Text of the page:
A headline in today's news, prompted this post. It was,
7 dead, 1 missing in New Zealand fishing boat disappearance. It was a story about a charter fishing boat that sank while trying to come in the inlet of a very big harbor.
As you know, Libby and I had 30 years of sailing expierience before setting out on Tarwathie. We did mostly lake sailing, but I also sailed a lot in the Baltic Sea, and we chartered boats in the British Virgin Islands three times. One would think that is plenty of experience. Wrong.
One of the many things we learned the hard way in our first few years, was how dangerous ocean inlets are for boaters. In most cases, we advice newbie cruisers to, "Just get out there and do it." Inlets are an exception. We advise them to avoid almost all inlets except in the mildest possible conditions. No amount of inland sailing experience can ever prepare you for what happens at inlets.
The biggest and most destructive danger at inlets is the waves. Waves build up at inlets because the water is becoming more shallow. That is magnified greatly by sandbars which preferentially form exactly at the inlet where ocean waters meet harbor waters. It is doubly magnified when strong tital currents are funneled in/out through narrow inlet openings and the wind is in the opposite direction. That combination creates huge standing waves.
It sounds as if today's report from New Zealand was a case of the boat being swamped by a wave as it tried to cross the sandbar.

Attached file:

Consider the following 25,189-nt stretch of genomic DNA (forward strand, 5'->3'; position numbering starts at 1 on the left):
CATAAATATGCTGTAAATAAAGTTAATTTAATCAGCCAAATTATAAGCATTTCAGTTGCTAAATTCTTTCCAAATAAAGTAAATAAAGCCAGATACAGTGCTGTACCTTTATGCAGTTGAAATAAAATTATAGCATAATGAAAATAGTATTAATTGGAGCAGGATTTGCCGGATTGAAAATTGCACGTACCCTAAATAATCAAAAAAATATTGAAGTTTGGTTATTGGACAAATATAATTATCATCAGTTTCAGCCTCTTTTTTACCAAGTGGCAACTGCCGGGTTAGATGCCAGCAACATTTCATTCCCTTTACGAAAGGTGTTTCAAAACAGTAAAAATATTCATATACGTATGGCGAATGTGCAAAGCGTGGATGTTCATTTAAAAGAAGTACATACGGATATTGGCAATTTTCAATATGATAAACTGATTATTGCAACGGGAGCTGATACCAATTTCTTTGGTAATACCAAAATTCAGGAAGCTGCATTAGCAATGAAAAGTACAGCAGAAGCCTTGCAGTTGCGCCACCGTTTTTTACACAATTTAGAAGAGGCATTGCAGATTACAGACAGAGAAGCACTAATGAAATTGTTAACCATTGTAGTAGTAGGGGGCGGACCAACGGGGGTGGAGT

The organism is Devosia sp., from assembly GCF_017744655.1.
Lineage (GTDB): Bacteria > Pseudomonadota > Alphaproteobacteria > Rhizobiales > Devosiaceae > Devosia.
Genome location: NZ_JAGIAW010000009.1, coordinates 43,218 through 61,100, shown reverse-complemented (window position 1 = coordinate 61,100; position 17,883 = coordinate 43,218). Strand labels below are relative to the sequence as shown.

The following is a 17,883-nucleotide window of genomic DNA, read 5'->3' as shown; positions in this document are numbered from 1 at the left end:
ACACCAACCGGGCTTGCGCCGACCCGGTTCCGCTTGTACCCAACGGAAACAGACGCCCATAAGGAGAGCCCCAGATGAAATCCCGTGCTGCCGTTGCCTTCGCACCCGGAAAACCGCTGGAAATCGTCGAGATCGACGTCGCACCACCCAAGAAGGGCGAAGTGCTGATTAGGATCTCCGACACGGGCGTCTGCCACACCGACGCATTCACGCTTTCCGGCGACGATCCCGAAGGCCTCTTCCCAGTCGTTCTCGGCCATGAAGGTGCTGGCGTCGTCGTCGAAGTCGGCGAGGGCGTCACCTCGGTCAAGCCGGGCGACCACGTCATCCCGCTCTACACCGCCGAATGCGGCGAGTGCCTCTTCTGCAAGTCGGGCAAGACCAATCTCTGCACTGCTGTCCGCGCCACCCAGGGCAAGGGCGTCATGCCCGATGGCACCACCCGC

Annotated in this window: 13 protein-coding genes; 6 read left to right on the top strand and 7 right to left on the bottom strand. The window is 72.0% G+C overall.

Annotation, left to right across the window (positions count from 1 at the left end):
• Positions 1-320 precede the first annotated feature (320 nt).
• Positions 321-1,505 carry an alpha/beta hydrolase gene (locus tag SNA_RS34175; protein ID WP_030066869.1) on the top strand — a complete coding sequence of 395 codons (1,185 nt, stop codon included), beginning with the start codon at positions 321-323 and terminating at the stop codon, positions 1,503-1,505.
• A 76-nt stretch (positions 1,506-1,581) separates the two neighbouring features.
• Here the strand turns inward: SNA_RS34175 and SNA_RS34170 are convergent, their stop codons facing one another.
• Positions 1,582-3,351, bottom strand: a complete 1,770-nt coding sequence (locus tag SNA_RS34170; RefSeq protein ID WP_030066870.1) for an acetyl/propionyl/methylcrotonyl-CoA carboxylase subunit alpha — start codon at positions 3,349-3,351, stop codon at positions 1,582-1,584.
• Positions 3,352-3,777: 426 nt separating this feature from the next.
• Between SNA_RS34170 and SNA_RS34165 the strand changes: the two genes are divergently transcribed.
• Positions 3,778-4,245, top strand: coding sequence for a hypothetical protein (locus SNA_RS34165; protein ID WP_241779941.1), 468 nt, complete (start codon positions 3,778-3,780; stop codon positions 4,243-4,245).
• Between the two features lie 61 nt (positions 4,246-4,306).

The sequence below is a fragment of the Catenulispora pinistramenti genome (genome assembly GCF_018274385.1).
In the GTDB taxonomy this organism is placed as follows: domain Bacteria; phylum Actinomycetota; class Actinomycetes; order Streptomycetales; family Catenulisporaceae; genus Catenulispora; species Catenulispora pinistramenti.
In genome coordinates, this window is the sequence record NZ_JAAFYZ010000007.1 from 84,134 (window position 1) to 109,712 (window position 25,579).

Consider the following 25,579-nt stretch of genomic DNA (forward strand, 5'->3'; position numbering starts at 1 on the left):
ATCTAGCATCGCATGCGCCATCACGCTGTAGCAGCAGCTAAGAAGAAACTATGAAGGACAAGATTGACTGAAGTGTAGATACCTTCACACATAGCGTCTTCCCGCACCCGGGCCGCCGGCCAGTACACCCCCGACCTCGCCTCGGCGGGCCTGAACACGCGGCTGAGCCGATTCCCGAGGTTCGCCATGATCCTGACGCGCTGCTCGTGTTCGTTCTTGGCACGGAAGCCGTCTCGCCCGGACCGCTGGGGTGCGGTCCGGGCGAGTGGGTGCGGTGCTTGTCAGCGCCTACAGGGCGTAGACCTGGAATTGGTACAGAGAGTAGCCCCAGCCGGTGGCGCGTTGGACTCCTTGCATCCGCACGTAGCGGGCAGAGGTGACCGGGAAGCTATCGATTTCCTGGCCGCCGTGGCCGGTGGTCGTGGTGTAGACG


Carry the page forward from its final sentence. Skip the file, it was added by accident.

In the Bahamas, when the waves at the inlets are big, the locals call it "the rage." Almost any vessel and any crew experienced or not are in danger of being destroyed or killed by defying the rage.
Tarwathie is a Westsail 32, one of the most rugged and seaworthy boats ever made. She has been tested to the limit by conditions we encountered at inlets. There have been several other occasions when I reversed course and refused to challenge conditions at an inlet.
So what do you do if you are out at sea, and you want to enter a harbor? You must pass the inlet to enter the harbor. First choice, is to choose one of the safer inlets. In the USA we call them class A inlets. They are wide enough, and deep enough, and many have jetties, to mitigate the worst effects. New York City's outer harbor is the best example I know of a safe inlet. For years, we used only Class A inlets. In later years, we used lesser inlets, but only in the right conditions. Read here about one of the times I chickened out.
When you travel up/down the ICW, every inlet you pass is a source of shoaling, and shoals that change a lot from week to week. The Corps of Engineers dredges the shoals ceaselessly, but it can't keep up.
A contributing factor is that GPS chart plotters and paper charts, usually don't show any details at the inlets. It is a blank area on the chart. They do that because the details change so fast. An outdated chart is worse than no chart. We found one book,Inlet Chartbook to Southeastern United States, that is an enormous help for the SE. We have not seen similar books for other areas. But even that book appears to not be updated since 2005.
Advice to cruising sailors. The seamanship of your vessel and crew will likely meet their maximum challenge at inlets.